recientes de Baran
Paul Baran era
hasta hace poco el Presidente del Directorio de Com21 Inc., Fundada por él en el año 1992. Baran
tiene un Bachelor en Ingeniería Eléctrica de la Universidad de Drexel y un Master
en Ingeniería de la Universidad de California, Los Ángeles. Baran es
co-inventor del Ruteo de Paquetes y ha recibido muchos premios y honores
por sus logros, entre ellos, la Medalla IEEE Alexander Graham Bell de la Bell.
Es miembro activo de la IEEE y de la AAAS.
Narrowing the Gap to Internet Access
As the Internet evolves, the gap
widens between information "haves" and "have-nots"--between
highly developed nations and those where it is said that two billion people are
yet to make their first telephone call. Not surprisingly, in underdeveloped
nations where a telephone is rare, access to the Internet is even rarer.
technologists, what can we do to ameliorate this problem? At the practical
level, we can't do much for the throngs of illiterate older folks who have
barely enough food to eat in those underdeveloped countries. But, if we handle
it right, there may be much that the Internet can do for their children. In the
longer term, providing their children with Internet access may also benefit our
children. The wars of today are primarily among the poorest countries of the
world, and small country wars have a historical propensity to act as tinder to
ignite larger conflagrations.
believe, if we make up our mind to do so, that we technologists can offer
access to the world's information to all the bright kids around the world and
accelerate the process of global educational equalization. Given that information
access is not a zero-sum game, sharing information allows all to win--with
economic equalization likely to follow at least in the information sector. If
the cost of computers, assuming the continuity of Moore's law, continues to
decline within 10 years to perhaps 3.5 percent of today's cost, then the pacing
factor is the cost of the communications channel.
communications technology best addresses the Internet access needs of children
in remote lands that lack any significant communications infrastructure? While
no single technology is ideal everywhere, the synchronous-orbit satellite can
cover one-third of the world. With electronically focused spot beams, high data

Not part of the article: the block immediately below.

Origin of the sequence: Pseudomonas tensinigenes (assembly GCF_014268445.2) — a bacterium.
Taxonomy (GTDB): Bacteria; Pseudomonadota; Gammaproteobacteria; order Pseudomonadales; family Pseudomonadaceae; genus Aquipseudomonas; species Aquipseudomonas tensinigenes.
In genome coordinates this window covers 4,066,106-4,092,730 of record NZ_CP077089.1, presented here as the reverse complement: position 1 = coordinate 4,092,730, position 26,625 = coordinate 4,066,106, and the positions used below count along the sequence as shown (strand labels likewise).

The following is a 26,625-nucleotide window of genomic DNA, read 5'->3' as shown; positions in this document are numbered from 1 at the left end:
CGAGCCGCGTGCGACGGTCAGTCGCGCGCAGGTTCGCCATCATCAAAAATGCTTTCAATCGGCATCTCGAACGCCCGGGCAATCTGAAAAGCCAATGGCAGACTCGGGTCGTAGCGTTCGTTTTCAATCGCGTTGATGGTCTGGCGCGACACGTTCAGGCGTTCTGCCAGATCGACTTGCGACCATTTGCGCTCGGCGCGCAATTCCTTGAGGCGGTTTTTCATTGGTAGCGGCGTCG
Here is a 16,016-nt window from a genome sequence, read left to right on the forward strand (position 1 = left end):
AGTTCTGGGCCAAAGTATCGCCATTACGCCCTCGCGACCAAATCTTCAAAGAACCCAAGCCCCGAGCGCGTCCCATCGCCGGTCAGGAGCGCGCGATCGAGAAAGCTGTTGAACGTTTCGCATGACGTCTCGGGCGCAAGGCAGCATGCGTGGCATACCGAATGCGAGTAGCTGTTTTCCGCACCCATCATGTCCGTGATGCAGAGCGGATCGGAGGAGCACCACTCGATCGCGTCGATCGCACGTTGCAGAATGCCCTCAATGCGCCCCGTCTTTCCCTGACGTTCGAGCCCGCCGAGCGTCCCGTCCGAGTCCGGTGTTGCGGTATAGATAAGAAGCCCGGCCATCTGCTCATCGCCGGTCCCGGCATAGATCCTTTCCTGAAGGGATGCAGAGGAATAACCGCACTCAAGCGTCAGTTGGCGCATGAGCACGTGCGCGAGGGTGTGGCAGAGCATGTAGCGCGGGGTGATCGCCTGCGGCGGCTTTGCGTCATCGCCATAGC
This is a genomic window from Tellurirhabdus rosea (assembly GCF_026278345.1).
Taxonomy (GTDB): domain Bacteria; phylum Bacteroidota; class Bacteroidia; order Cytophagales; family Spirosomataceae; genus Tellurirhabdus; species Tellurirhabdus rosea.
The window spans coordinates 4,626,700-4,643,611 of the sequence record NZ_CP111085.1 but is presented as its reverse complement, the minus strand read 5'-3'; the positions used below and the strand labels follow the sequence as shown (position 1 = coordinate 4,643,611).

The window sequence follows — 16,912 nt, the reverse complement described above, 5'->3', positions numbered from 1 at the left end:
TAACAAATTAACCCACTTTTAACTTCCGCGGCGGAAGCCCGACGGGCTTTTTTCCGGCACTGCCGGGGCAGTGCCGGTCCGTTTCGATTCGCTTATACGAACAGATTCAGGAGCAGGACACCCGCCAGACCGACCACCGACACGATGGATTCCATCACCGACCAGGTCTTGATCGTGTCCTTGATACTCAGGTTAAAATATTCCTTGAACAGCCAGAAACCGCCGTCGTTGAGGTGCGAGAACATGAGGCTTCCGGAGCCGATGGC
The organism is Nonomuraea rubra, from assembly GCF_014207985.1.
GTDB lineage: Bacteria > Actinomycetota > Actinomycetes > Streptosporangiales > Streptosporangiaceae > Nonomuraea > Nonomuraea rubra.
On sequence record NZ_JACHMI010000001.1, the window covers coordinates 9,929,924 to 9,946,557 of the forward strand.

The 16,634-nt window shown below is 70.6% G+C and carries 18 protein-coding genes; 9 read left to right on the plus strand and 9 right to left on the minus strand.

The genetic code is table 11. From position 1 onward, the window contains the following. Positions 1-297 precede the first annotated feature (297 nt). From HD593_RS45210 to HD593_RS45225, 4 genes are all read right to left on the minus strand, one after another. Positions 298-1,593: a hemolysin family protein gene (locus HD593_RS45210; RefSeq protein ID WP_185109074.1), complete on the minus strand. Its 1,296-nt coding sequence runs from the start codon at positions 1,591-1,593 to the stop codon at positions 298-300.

rates could be delivered to small, two-way ground stations.
most expensive system component is satellite bandwidth, so our challenge is to
make maximum, efficient Internet-shared use of a very expensive channel. Each
single satellite transponder is a fire hose, delivering on the order of 50
Mbps, while the upward information flow can be at low speed and low power
because the primary transmissions will be human-generated input requests.
approach, if successful, would broaden access to essentially all the world's
knowledge and thereby broaden access to education. With new opportunities for
education, the children in poorer nations stand to reap many benefits--with a
ripple effect that would extend to their families, neighbors, and governments.
such an ambitious proposal cost a lot of money and mean increased taxes for the
world's wealthier nations? The answer is "not necessarily," given the
potential longer-term indirect savings to the developed countries. To help
maintain world peace, for example, developed nations have long provided
billions in foreign aid to their poorer counterparts in the form of surplus
physical goods, loans to stabilize fiscally irresponsible governments, and
military weapons to protect weak countries from more predatory neighbors.
to the cost of conventional foreign aid, the cost of bringing Internet access
to the children of the world's poor nations will likely put us far ahead. An
investment today in Internet access for the young could well be an investment
in a more peaceable world tomorrow
the old proverb: Give a man a fish and you feed him for a day. Teach a man to
fish and you feed him for a lifetime. Bringing the Internet to the young in the
backward parts of the world is equivalent to teaching them how to fish in the
evolving information world of tomorrow.
a wonderful challenge we have before us as we enter the new millennium!